Fish exporting fights rough waters
Exporting "underutilized" fish -- squid to Spain, butterfish to Japan, monkfish tails to France, and herring to West Germany -- could be at least a $ 200 million industry for Massachusetts.
But falling foreign currencies, rising energy costs, outdated equipment, and reluctance by banks are proving to be rough water for expanding the Massachusetts fish export business beyond the present $50 million a year.
New England exports represent only about 5 percent of the nation's billion dollar fish export industry. But large Massachusetts ports such as New Bedford, fourth in the nation for its landing value, and Gloucester, seventh for the volume of its fish landings, indicate fish stocks are plentiful enough to take the region's fish export industry forward, experts say.
The US Fisheries Promotion Act, passed by Congress last year, was expected by many in the industry to be the catalyst for boosting the exports.
Since 1976, when the US began to regulate its 200-mile offshore economic zone , government catch quotas have helped American boats take a large share for domestic consumption, leaving the so-called "underutilitized" (or unacceptable by American tastes) species to foreign fleets.
That loss of a valuable commodity helped spur the new act along. One provision provides loan guarantees and low interest rates for the renovation and construction of shoreside fishery facilities such as processing plants and loading facilities.
But one Massachusetts fisheries official says, "Right now we're really in a kind of a holding pattern trying to find out which direction the Reagan administration will take toward fisheries promotion."
Says Kenelm Coons, executive director of the New England Fisheries Development Foundation in Gloucester, "The people to administer the program are not authorized. There's a job freeze on in the government and fisheries service is being hit particulary hard."
Oceanside Fisheries International Inc. of Gloucester, one of the larger fish exporters, made nearly $10 million in sales last year. The 15-year-old company has almost doubled sales yearly since opening. But many smaller exporters are closing down. Others are thinking about it.
Continental Trading Company in Boston recently closed its fish processing plants. It may stop all fish exports as well. Last spring the company exported between 80 to 100 tons of fish a month to Europe. This month it is exporting half that amount -- about 35 tons.
Brad Bumpus, director of Continental Trading, says that "weakening world currencies" are his biggest threat. "We haven't made a final decision yet [ about closing down]," he says. "But we're giving it a lot of thought. The markets in Europe have deteriorated. We haven't been able to fill our contracts because our customers aren't willing to accept further deliveries."
Another major problem for the industry is its lack of experience in dealing with the standards of the foreign markets.
Says Paul Earle, chief of the export and domestic market development branch of the National Marine Fisheries Service, "The New England fish export industry could be expanded three or four times over what is being done now. But one of the main hang-ups seems to be quality. We aren't quality conscious in the way the Japanese and European markets demand."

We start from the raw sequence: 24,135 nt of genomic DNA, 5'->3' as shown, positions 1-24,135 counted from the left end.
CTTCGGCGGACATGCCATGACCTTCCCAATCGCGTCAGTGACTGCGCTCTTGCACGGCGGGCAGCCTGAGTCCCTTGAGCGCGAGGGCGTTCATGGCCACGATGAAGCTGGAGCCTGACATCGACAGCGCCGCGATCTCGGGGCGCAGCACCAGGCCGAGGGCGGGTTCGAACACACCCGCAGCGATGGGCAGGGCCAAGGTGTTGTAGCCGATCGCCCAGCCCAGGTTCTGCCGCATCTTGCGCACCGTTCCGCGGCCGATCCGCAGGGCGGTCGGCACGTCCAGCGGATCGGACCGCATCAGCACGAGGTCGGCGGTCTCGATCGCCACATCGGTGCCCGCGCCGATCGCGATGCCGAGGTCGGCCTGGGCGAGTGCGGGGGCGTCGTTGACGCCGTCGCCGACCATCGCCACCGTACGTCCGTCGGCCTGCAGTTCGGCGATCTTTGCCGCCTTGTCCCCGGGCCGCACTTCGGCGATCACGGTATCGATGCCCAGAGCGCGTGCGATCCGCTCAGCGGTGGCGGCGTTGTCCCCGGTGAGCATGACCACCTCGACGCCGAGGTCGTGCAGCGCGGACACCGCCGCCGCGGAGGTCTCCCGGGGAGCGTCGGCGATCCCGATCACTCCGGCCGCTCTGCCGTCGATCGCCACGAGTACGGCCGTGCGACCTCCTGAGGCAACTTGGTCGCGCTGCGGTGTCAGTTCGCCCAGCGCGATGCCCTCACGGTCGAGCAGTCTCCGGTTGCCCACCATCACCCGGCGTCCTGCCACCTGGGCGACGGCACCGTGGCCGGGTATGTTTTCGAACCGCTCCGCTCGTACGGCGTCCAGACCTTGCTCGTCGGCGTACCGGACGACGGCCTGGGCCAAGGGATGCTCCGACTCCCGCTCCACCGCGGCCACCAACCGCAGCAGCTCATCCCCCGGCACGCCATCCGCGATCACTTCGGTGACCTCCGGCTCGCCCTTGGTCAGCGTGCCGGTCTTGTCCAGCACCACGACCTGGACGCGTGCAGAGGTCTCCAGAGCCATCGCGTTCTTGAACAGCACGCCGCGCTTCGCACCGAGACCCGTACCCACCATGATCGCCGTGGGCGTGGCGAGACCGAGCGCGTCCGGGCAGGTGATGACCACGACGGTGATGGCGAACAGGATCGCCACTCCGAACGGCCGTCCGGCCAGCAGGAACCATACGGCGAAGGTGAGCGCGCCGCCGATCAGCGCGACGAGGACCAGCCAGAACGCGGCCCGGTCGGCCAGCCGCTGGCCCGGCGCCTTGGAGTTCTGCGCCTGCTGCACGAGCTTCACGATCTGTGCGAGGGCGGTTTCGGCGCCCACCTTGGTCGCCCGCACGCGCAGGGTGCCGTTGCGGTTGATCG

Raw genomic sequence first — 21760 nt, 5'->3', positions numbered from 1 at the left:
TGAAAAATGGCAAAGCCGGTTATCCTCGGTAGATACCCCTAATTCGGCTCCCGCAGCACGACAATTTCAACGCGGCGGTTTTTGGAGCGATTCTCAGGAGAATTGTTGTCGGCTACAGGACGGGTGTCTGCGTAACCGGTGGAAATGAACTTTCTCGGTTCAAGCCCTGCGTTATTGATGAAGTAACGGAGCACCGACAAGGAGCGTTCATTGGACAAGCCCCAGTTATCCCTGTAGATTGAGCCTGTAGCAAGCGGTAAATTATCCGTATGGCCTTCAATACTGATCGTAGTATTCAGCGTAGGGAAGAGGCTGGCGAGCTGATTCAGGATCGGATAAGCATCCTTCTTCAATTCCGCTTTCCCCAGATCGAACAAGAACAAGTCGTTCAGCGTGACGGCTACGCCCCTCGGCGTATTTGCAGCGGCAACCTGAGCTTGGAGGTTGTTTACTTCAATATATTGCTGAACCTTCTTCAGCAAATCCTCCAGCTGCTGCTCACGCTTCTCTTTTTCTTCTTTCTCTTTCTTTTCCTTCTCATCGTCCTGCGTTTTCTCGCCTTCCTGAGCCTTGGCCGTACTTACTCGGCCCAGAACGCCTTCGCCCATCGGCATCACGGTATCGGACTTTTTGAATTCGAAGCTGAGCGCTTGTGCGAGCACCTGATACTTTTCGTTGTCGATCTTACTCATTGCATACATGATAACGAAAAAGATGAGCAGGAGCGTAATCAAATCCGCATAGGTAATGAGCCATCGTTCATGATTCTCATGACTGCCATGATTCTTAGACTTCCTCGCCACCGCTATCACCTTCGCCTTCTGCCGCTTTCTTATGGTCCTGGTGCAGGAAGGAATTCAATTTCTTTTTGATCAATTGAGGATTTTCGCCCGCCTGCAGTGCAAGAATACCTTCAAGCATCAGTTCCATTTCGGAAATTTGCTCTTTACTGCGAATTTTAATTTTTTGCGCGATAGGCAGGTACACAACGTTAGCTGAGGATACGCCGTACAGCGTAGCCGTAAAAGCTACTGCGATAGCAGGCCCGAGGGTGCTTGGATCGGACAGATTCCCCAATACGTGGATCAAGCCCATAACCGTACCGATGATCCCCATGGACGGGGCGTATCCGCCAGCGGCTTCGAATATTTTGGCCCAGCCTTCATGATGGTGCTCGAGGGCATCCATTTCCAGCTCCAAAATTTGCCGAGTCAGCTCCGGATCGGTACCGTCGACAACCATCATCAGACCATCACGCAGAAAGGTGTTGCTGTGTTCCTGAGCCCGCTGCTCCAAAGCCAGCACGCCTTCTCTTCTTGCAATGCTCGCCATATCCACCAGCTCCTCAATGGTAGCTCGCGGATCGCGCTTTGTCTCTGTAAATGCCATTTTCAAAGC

While foreign fleets are using sophisticated fish "factory" ships with refrigerated seawater to preserve their catches, most fishermen here still put their fish on ice for the long ride back to the processor.
Says Anthony Klos, controller at Oceansside Fisheries. "No matter how excellent my processing or freezing capability is, if the fish isn't properly handled at sea, I'll never have a No. 1 product. You can't hide the flavor with butter or deepfrying." Only six of the hundreds of fishing vessels in Massachusetts have advanced cooling capabilities on board. Many fishermen blame their slow progress on the banks, which have a long history of turning down loans to the fishing industry.
Says one experienced Massachusetts exporter, "It's the same old story. The banks look at your financial statements and look at the flow chart on light manufacturing and say we don't measure up. They don't understand ours is a very seasonal business."
Herbert Higley at the State Street Bank and Trust Company in Boston says, "Most banks are reluctant to finance any foreign receivables. And there's certainly more risk when you have a perishable product like fish."
If an overseas customs officer or buyer rejects a perishable product, it's usually too late to ship it anywhere else, he says.
Another factor contributing to the depressed export industry are the rising fuel costs which now take about 35 percent of a fisherman's gross revenue and force him to make limited trips to sea. Last year fuel was about 80 cents a gallon; it's now up to $1.14 a gallon and heading higher.
In addition, most processors which deal with exports are mom-and-pop operations confused by the export process and overseas regulations.
Says Mr. Earle of the National Marine Fisheries Service, "We don't have GMs or Fords in the industry. The small businesses are used to doing business routinely and find exports totally confusing to them. They're used to closing a business deal with a handshake. They would prefer staying with domestic sales and market."